One advantage historical novelists have over fantasists is the easy availability of background material; their concomitant disadvantage is the need to do justice to the complexities and realities of history. In The Lions of Al-Rassan Kay manages to achieve the worst of both worlds. Instead of using history for background detail, he has thrown out everything except the most dramatic (and "sellable") events and features, masticating them together with historical platitudes, cliches, and stereotypes in order to pap-feed his readers. In the process he manages to strip his setting of any sort of coherence or feeling of depth.
Take, for example, Kay's treatment of religion. He has simply renamed the three major religions of the period: the Jaddites are the Christians; the Asharites the Muslims; and the Kindath the Jews. But he has also stripped them of any real content at all. Not only does he have an obvious prejudice against organised religion (official religious leaders are uniformly negatively portrayed), but for him religion is just a prop, a device to flesh out his plots, to provide him with religious persecution to condemn, and to allow his heroes to show off their tolerance. (His attempt to describe a pogrom is as plastic as a Barbie doll.) Religion doesn't seem to matter to any of his characters — even the ones he describes as devout or fanatical. By placing his work so close to historical reality Kay has only exposed its shallowness; in Tigana religion is also an empty shell, but there it doesn't play a major role in the plot and it is not a parasitic parody of a real religion.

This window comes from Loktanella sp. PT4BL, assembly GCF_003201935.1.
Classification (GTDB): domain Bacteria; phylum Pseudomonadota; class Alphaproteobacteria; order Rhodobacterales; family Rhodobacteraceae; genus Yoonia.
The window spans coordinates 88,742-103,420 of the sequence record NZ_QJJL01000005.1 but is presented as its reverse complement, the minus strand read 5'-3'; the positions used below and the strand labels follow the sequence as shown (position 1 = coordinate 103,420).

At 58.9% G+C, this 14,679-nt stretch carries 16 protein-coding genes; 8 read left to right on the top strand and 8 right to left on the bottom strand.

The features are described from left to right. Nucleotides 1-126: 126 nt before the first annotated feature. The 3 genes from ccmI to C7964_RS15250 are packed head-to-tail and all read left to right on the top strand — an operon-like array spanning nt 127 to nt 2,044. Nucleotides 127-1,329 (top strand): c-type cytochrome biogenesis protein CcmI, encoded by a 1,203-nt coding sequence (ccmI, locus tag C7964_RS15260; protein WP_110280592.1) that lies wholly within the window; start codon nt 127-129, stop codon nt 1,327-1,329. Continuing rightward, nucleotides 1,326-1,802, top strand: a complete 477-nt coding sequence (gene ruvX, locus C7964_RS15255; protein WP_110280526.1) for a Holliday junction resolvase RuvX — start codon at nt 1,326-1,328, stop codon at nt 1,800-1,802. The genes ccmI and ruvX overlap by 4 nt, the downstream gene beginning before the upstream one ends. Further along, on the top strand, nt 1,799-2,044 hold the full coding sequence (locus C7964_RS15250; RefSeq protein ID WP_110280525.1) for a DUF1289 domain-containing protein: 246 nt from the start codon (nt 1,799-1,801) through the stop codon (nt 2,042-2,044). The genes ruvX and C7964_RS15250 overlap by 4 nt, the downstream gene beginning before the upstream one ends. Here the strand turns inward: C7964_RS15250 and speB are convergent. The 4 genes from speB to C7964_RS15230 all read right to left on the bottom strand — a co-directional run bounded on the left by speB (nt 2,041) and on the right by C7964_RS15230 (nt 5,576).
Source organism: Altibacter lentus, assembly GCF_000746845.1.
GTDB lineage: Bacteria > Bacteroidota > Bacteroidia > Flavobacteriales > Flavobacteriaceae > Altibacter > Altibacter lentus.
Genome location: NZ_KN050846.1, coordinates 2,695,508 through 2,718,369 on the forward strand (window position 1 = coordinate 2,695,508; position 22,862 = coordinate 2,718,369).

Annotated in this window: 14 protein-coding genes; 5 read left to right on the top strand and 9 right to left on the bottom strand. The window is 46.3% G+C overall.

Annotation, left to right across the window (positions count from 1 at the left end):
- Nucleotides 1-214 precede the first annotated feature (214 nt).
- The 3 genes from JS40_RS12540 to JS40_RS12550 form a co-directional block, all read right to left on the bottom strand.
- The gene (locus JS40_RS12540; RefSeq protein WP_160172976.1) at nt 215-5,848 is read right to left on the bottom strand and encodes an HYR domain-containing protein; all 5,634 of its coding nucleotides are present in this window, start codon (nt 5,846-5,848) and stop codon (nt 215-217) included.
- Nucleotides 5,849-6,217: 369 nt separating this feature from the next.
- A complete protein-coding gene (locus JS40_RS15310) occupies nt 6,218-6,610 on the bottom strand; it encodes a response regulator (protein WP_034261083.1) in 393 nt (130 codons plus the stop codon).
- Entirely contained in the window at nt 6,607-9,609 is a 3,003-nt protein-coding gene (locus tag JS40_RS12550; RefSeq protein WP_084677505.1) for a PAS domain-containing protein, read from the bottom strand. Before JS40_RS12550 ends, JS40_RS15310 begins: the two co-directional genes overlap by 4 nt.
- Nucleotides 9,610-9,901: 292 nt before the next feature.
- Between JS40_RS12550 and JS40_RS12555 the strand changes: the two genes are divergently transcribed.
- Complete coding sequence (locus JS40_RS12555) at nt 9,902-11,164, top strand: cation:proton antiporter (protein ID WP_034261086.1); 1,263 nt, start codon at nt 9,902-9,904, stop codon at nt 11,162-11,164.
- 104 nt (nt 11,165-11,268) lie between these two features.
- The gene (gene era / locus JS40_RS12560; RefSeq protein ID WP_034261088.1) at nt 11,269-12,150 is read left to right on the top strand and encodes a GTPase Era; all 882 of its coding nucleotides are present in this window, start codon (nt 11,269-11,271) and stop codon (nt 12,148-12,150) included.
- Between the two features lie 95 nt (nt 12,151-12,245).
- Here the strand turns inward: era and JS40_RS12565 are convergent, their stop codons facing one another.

What does Kay put into his pseudo-historical setting? His writing switches clumsily between narration from the perspective of individual characters and omniscient overviews of political and historical background. Fantasy cliche is piled on fantasy cliche: a young man, joining the army for first time, accidentally overhears an important conversation; a surgeon performs an extraordinary operation to save life after all hope is abandoned; ... ; opposing leaders fight a climactic duel; and right at the end there is a contrived (and totally pointless) attempt to trick the reader. The heroes are, of course, great swordsmen, diplomats, generals, lovers, and even poets (Kay inflicts quite uncalled for amounts of his own poetry on the reader).
At the end we are supposed to feel sorrow for the fall of Al-Rassan and the passing of a way of life, not because Kay has described it and it is sad, but because he tells us we should be sad, and plays the appropriate emotional chords. But why should we care about the "many-arched courtyards of the Al-Fontina", when the Alhambra still stands? Any decent narrative history of the fall of Granada will have more poetry in it, more feeling, and more passion than Kay's pathetic pastiche.
Note (added January 1997): this review was, as should be obvious, hyperbolic. Lions may not have been as successful as Tigana, but it is still above the mass of pulp fantasy.